My surprise was how well Joe Biden did and, despite my views, Hillary did very well. I'd say Biden, Edwards and Hillary did the best. (Biden even got excited about Darfur.) Take this game away from the self-promoting news folks.
June 3, 2007
The WSJ headline says, "UW Chastised on Plant." Indeed. The UW, the great state university of Wisconsin, home to John Muir, Aldo Leoopold and Gaylord Nelson, it turns out is a major polluter of our air and water. Say it ain't so! You know the issue by now but, as Bruce Nilles, of the Sierra Club put it, "There is something fundamentally wrong when one of the nation's top research universities can't do a better job of producing clean energy." Here is the key: "Global warming...we are not leading by example," Nilles said.
(In the interest of full disclosure, my law firm has been involved in taking on the power plant.) No need for disclosure in the WSJ article quoting Alan Fish, UW-Madison vice chancellor who is in charge of facilities planning and management.
Fish did not inform DNR or the Department of Administration about work on the boilers that would have resulted in expensive modifications and cleaner energy. Fish made some incredible comments: "If it's just about the money, then we are not good stewards in our community. If it's just about the environment, we're not being good stewards of the taxpayer's investment. We have to find a balance of both." Whoa Nelly!
And the undisclosed but salient point in the article? Alan Fish is married to Doyle Chief of Staff and gatekeeper Susan Goodwin. Remember candidate Doyle calling for a new Public Intevenor? Well, time is slipping by. Time for action, leadership by example, and a renewed commitment to the enviroment. Where is John Wiley in all of this?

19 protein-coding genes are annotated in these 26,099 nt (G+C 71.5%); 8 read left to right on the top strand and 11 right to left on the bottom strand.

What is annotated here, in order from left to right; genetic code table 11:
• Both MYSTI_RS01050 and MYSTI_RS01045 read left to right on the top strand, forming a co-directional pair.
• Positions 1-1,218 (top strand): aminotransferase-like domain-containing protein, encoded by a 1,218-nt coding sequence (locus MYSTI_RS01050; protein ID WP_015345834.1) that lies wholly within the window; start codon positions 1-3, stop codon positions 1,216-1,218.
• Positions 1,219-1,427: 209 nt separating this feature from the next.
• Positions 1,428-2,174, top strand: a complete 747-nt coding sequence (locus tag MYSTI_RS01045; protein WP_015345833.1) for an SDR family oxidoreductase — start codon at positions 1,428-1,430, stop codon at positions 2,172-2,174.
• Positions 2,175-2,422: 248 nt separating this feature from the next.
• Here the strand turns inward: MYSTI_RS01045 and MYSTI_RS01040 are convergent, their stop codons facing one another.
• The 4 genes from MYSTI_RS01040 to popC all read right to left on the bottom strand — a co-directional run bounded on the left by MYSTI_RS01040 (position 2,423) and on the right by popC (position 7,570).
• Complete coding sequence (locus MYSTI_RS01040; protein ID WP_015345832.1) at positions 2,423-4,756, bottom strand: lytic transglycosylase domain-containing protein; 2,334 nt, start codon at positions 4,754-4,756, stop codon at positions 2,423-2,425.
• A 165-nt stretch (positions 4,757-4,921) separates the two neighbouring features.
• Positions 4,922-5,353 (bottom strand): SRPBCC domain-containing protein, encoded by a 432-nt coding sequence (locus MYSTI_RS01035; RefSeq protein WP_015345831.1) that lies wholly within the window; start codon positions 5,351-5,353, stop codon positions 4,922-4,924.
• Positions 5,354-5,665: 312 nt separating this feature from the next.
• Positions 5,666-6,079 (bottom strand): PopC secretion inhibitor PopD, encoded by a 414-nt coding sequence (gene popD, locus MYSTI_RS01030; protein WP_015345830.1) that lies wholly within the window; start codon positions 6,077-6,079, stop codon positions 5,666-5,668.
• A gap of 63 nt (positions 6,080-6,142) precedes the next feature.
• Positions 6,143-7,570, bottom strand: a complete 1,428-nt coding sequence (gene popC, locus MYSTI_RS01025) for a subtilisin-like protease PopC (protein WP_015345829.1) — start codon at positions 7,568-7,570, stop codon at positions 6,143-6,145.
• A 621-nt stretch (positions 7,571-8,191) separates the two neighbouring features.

June 2, 2007
Some good , some sad, some awful
First the good news: Enviromentalists had a good week. The Sierra Club argument that the UW's coal burning power plant has been a polluter was backed by the DNR. One would think the UW would be the leader in Wisconsin in protecting air and water, not to mention students and faculty. But, alas, read Dave Bender's article and you will applaud the Sierra Club and ask the UW to take the lead.
The Sierra Club and Midwest Environmental Advocates reached agreement with Flambeau Mning Company to monitor surface water and the Flambeau River for five years. Flambeau will also do more reclamation work. (This from AP. We will post an article with more information next week.)
In the meantime, congratulations to the Sierra Club, Northern Thunder, and Rusk County Community Action. The good guys win again.
Other good news for me. My picture appeared on the NYT obit page but I'm still writing and preparing for Bob Fest.
Sad news: Fannie Lee Chaney, 85-year-old mother of James Chaney who was killed in 1964 with Michael Schwerner and Andrew Goodman because they were trying to register black voters, died. Mrs. Chaney said, "Had it been my son alone nothing would have been done. Two white boys were killed so they did something about the killing of my child who was with them." She was hounded for years. She suffered and gave us hope.
Awful news: Four-hundred and twenty-one U.S. soldiers have been killed in Iraq this year through May 31. NYT reports 236 killled as of same date in '06. And 3,468 have died since this lie began.
Cindy Sheehan will let us know soon if she will be at Bob Fest.